Report: Email Accounts Hacked Using ‘Social Engineering’ Tactics

According to reports, a teenager managed to hack into the personal email accounts of both the Director of the Central Intelligence Agency (CIA) and the head of the Department of Homeland Security (DHS) using what are being called "social engineering" tactics.

The New York Post interviewed the alleged hacker by phone after they said the hacker called the newspaper to brag about his exploits, with the hacker disguising his voice.

The hacker said he accessed CIA Director John Brennan's 47-page application for the top security clearance needed for his job, which Brennan had attached to an outgoing email, though reports indicate it does not appear any classified information was accessed.

How the hacker says he accessed the email accounts is interesting, and rather frightening.

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The hacker told the New York Post he used personal information about Brennan and DHS Secretary Jeh Johnson collected from various public websites to "personalize attacks" on their email accounts, CNN explained.

In Brennan's case, the hacker said he used information about Brennan he had gathered to trick a Verizon employee at a call center into giving him Brennan's account information, which he then used to have a password reset request sent to him.

In the case of Johnson, the hacker bragged to the New York Post that he had used similar methods to listen to Johnson's office voicemails, and to post part of a Comcast bill of Johnson's to the Internet. The hacker also claims to have prank-called Johnson several times, reciting his Social Security number to him when he answered.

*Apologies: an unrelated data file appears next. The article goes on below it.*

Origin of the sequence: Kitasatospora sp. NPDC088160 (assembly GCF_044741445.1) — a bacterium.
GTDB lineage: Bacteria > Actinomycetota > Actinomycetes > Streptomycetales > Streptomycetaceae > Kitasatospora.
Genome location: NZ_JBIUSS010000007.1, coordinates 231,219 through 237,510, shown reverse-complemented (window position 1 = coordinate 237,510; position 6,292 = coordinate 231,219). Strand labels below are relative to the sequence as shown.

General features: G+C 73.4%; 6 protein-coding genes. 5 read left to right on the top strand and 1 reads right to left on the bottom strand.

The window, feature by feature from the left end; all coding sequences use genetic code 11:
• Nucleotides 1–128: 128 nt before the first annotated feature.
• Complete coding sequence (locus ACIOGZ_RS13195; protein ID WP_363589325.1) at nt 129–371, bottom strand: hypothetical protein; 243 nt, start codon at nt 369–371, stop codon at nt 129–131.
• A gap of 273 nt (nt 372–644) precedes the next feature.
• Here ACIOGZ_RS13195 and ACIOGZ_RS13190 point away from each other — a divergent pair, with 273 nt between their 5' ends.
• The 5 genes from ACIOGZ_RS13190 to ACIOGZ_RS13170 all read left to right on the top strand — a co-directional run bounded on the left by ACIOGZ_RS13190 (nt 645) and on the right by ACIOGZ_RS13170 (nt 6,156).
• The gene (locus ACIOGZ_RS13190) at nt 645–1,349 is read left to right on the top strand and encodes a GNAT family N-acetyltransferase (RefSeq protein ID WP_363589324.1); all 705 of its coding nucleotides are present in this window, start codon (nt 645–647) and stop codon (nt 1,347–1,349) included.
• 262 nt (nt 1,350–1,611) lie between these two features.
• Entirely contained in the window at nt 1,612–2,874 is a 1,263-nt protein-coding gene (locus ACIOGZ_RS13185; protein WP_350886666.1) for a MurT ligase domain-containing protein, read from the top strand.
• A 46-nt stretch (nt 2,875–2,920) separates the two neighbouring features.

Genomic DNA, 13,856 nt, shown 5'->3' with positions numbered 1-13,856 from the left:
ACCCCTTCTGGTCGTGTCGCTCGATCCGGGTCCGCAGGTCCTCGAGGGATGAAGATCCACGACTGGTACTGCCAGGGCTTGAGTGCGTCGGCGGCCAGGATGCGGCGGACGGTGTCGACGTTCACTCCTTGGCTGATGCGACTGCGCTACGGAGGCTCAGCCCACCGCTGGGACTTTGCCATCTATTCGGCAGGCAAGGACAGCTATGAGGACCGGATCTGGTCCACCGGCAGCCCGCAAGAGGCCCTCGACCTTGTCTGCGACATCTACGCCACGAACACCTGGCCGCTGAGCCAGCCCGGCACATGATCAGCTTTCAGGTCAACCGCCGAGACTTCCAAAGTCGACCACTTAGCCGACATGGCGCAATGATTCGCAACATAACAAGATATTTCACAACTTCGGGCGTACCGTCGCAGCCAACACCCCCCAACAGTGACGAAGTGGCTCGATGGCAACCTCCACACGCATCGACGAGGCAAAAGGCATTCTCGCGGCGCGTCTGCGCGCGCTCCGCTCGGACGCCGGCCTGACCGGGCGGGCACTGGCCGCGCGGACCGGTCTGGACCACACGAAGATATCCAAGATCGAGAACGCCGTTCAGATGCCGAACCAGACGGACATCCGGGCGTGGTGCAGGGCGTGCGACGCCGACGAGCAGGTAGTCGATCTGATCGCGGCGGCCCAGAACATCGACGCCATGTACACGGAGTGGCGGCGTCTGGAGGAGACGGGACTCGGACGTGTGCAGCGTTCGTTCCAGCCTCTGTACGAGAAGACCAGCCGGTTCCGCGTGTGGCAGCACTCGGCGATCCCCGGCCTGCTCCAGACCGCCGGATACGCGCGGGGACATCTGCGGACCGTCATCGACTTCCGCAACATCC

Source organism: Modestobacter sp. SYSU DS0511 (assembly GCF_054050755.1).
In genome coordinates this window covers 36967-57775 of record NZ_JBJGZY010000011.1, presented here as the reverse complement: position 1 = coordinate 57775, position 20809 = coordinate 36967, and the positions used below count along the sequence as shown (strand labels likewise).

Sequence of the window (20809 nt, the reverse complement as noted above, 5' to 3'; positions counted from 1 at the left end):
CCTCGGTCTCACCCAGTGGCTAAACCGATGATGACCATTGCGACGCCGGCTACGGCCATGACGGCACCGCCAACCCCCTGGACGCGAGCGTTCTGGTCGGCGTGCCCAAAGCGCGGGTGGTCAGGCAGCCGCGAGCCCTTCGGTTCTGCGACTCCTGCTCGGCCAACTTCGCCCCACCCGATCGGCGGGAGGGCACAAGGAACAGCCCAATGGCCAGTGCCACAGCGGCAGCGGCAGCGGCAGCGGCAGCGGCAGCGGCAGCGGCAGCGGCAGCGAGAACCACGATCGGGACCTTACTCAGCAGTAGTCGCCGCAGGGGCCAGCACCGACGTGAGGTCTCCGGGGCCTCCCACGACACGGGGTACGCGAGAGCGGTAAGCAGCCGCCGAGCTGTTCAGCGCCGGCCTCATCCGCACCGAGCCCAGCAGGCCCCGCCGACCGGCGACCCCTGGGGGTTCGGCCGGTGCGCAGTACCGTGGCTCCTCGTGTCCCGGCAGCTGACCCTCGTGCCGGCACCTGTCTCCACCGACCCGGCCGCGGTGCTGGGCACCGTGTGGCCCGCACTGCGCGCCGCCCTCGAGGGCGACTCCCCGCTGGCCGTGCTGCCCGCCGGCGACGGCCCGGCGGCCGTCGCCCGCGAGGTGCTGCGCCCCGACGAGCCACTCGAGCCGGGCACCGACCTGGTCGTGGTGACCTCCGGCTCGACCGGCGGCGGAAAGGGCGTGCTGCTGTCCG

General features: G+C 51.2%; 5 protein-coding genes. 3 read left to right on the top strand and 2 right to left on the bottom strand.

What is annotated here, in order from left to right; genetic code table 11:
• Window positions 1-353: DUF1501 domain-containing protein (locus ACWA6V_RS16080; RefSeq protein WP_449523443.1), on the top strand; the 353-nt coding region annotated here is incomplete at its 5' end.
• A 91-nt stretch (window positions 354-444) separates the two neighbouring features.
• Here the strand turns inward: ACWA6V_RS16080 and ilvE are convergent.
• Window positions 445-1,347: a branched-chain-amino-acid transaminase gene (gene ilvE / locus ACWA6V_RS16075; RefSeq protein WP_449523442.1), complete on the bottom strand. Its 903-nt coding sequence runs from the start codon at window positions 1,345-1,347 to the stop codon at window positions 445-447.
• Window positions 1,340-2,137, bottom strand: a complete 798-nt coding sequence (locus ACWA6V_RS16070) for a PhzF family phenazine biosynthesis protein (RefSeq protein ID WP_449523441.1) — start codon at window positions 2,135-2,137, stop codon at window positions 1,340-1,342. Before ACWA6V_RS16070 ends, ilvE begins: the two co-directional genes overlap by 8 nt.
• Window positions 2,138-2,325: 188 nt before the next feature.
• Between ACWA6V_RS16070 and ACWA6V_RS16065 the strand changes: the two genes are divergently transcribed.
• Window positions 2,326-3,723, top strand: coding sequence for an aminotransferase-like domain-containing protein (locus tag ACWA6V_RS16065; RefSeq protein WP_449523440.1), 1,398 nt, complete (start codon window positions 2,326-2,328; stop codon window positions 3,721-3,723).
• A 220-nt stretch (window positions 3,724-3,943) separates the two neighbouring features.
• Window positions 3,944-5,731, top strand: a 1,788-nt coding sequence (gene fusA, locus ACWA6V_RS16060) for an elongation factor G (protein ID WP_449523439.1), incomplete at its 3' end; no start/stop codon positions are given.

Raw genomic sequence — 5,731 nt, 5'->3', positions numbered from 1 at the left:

The accounts have since been disabled, CNN said.

Social engineering is a dangerous form of hacking that is gaining in popularity, particularly as social media becomes more widely used across the globe. People who tend to use social media sites like Facebook and Instagram often give away much more information about themselves and their friends and family than they realize, making it easy for hackers to be able to "fill in the blanks" and gain access to sensitive facets of their identities.

For example, CNN reported that in 2008, hackers were able to access the email account of then-Alaskan governor and vice-presidential candidate Sarah Palin by social engineering and then using information about her they gathered to guess the answers to her password security questions, such as her birth date and home zip code.

In other cases, cybersecurity experts say hackers will create fake social media accounts on sites like Facebook, and LinkedIn — where people are more likely to accept connection requests from people they don't know in order to network for business purposes — to gain access to victims' profiles, allowing them to gather personal information on them for nefarious purposes.

Johnson's and Brennan's hacker said he did what he did in order to shame the two U.S. officials. He said he is an American student who disapproves of the U.S. government's financial support of Israel and the fight against Palestine.

While limiting the information you post online could help reduce your risk of being hacked, what if your personal information is already out there?

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